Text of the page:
Anemia can be caused by a variety of mechanisms and proper treatment depends on successful identification of the etiology of the anemia. A complete blood count (CBC) provides essential information for the diagnosis and treatment of a variety of hematological disorders. Consequently a basic understanding of the hemogram is important for diagnostic and treatment purposes. Iron, B12, and folate status are also important in hematology and a variety of disease states. The laboratory plays a key role in the diagnosis and treatment of both B12 and iron deficiency as well as iron-overload states.

COMPLETE BLOOD COUNT (CBC)

CBC Includes the Following:

  • Red cell parameters: RBC, Hgb, Hct, MCV, MCH, MCHC, RDW
  • Leukocyte (WBC) parameters, at minimum WBC count; a differential leukocyte count also quantifies the neutrophils, lymphocytes, monocytes, eosinophils, and basophils
  • Platelet parameters: count and Mean Platelet Volume (MPV)
  • Subjective assessment of cell morphology by examination of peripheral blood smear (e.g., shape, size, and color intensity of red cells, as well as granularity and segmentation of white cells)
Table 1: CBC Results in Various Conditions
Parameter Anemia Thalassemia Trait AS Trait SS Disease
RBC -
Hgb - -
Hct - -
MCV ↓ (iron deficiency) -
MCH -

Autoimmune Hemolytic Anemia

  • Autoimmune antibodies develop against red blood cell antigens causing red cell death (hemolysis)
  • Variety of causes, can be drug-induced (quinine, quinidine, and fluoroquinolone antibiotics)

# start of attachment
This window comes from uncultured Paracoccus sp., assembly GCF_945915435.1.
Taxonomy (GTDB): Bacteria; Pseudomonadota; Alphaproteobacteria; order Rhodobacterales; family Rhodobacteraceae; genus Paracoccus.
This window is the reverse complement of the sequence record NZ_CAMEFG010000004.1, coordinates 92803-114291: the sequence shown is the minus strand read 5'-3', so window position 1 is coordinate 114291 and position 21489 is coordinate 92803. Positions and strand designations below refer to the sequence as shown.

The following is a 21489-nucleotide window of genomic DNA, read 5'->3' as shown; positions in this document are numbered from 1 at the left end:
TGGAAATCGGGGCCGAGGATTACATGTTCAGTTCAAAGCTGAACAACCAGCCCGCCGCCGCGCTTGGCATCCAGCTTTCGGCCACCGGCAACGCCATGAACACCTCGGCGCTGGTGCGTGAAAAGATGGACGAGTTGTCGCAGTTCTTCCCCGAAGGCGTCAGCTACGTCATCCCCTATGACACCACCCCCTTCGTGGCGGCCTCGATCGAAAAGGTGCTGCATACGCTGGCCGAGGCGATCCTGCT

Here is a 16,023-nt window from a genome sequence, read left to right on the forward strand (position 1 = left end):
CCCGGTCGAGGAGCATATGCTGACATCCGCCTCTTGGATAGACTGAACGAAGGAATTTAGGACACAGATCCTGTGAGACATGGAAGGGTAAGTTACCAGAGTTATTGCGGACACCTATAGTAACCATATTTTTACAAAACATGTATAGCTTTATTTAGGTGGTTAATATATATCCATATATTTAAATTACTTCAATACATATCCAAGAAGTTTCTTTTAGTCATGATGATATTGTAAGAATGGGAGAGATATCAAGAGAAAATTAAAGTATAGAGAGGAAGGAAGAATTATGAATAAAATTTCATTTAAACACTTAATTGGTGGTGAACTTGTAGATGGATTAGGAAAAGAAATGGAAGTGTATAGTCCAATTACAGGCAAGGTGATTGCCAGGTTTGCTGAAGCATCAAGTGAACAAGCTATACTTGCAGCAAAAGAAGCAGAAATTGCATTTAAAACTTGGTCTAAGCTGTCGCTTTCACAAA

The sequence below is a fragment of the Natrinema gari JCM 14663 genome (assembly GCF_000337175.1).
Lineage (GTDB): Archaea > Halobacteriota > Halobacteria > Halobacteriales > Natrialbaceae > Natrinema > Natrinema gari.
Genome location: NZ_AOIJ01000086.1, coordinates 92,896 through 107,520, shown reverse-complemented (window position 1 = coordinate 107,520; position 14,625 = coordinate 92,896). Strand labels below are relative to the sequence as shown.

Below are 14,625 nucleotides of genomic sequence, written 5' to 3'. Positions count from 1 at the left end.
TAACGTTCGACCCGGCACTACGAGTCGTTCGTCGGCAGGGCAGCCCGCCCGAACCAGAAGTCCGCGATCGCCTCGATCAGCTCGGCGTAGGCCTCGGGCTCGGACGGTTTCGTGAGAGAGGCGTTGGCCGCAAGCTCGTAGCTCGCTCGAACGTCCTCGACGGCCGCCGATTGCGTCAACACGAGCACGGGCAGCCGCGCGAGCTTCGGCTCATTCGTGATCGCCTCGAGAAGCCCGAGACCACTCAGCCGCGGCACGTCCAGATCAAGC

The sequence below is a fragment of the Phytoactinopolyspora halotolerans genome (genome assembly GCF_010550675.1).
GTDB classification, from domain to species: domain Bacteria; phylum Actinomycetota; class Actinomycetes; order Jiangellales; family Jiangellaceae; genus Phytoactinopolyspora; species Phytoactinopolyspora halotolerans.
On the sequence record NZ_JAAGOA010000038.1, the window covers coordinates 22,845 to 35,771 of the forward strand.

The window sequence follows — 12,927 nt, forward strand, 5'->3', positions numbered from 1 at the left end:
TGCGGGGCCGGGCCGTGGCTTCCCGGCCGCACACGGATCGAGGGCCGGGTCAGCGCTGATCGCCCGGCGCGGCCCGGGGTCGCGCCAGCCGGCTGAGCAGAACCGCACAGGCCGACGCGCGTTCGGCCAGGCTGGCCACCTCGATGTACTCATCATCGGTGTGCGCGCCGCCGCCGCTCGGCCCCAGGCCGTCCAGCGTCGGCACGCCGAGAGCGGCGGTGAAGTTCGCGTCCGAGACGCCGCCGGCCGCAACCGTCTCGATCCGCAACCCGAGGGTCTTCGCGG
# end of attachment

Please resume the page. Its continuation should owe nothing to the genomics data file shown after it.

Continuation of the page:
• Results in hemolysis
cbc_results_2.jpg

Table 2: Interpreting CBC Results

ASSESSMENT OF IRON DEFICIENCY AND IRON OVERLOAD

Iron Deficiency

The incidence of iron deficiency is about 9% in toddlers, 2% in men, 11% in menstruating women, and nearly 50% in pregnant women.

The cause in children is frequently dietary deficiency; e.g., milk has a very low content of iron. In adults, the cause is generally chronic blood loss.

Conditions of Iron Overload

The incidence of iron overload in the US is 1%. There are three main conditions of iron overload:

Hemosiderosis implies iron overload without tissue injury.

Hemochromatosis is a condition of iron overload with associated tissue injury. It is usually caused by chronic, excessive absorption of iron.

Hereditary hemochromatosis is the classic disorder of iron overload. The prevalence of homozygosity is about 5 per 1,000.

In all three conditions, serum iron, iron saturation of transferrin, and ferritin are high. Transferrin and TIBC are usually low in hemochromatosis.

iron_overload.jpg

Serum Iron

Serum iron is defined as Fe (III) bound to transferrin and to a much lesser extent to some other serum proteins. Iron bound to free hemoglobin is not included.

Decreases in serum iron are seen in iron deficiency and in chronic inflammatory disorders. Serum iron may also be decreased in the early stages of treatment for anemias, e.g. the treatment of pernicious anemia with vitamin B12. In this case, hemoglobin synthesis draws iron from serum and iron stores. Other causes of low serum iron are hemorrhage, blood donation, and menstruation.

Increases in serum iron are seen after use of oral contraceptives (increased synthesis of transferrin), in iron overload conditions such as hemosiderosis and hemochromatosis, acute iron poisoning, ingestion of iron medication (300 mg tablet of FeSO4 raises serum iron by 300-500 µg/dL), parenteral iron administration, and hepatitis (release of iron from liver iron stores).